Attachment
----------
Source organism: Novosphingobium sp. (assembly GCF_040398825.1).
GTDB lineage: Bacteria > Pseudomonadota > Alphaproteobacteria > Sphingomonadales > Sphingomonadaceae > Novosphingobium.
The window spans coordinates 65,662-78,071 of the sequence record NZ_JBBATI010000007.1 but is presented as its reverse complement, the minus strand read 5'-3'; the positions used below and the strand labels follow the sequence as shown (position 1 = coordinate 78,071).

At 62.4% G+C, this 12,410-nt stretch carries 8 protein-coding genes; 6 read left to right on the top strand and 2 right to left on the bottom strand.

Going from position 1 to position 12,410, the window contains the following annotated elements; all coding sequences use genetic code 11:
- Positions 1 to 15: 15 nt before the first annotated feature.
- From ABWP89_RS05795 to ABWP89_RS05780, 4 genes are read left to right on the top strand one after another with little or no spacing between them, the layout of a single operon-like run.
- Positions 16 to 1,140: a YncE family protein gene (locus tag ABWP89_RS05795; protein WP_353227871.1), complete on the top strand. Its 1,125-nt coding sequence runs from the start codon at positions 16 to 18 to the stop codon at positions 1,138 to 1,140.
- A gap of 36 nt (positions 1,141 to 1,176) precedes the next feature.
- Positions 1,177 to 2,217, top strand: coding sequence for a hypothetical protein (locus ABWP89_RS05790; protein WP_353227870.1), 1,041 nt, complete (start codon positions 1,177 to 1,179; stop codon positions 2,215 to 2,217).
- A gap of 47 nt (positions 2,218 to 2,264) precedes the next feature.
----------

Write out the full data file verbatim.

Source organism: Novosphingobium sp. (assembly GCF_040398825.1).
GTDB lineage: Bacteria > Pseudomonadota > Alphaproteobacteria > Sphingomonadales > Sphingomonadaceae > Novosphingobium.
The window spans coordinates 65,662-78,071 of the sequence record NZ_JBBATI010000007.1 but is presented as its reverse complement, the minus strand read 5'-3'; the positions used below and the strand labels follow the sequence as shown (position 1 = coordinate 78,071).

At 62.4% G+C, this 12,410-nt stretch carries 8 protein-coding genes; 6 read left to right on the top strand and 2 right to left on the bottom strand.

Going from position 1 to position 12,410, the window contains the following annotated elements; all coding sequences use genetic code 11:
- Positions 1 to 15: 15 nt before the first annotated feature.
- From ABWP89_RS05795 to ABWP89_RS05780, 4 genes are read left to right on the top strand one after another with little or no spacing between them, the layout of a single operon-like run.
- Positions 16 to 1,140: a YncE family protein gene (locus tag ABWP89_RS05795; protein WP_353227871.1), complete on the top strand. Its 1,125-nt coding sequence runs from the start codon at positions 16 to 18 to the stop codon at positions 1,138 to 1,140.
- A gap of 36 nt (positions 1,141 to 1,176) precedes the next feature.
- Positions 1,177 to 2,217, top strand: coding sequence for a hypothetical protein (locus ABWP89_RS05790; protein WP_353227870.1), 1,041 nt, complete (start codon positions 1,177 to 1,179; stop codon positions 2,215 to 2,217).
- A gap of 47 nt (positions 2,218 to 2,264) precedes the next feature.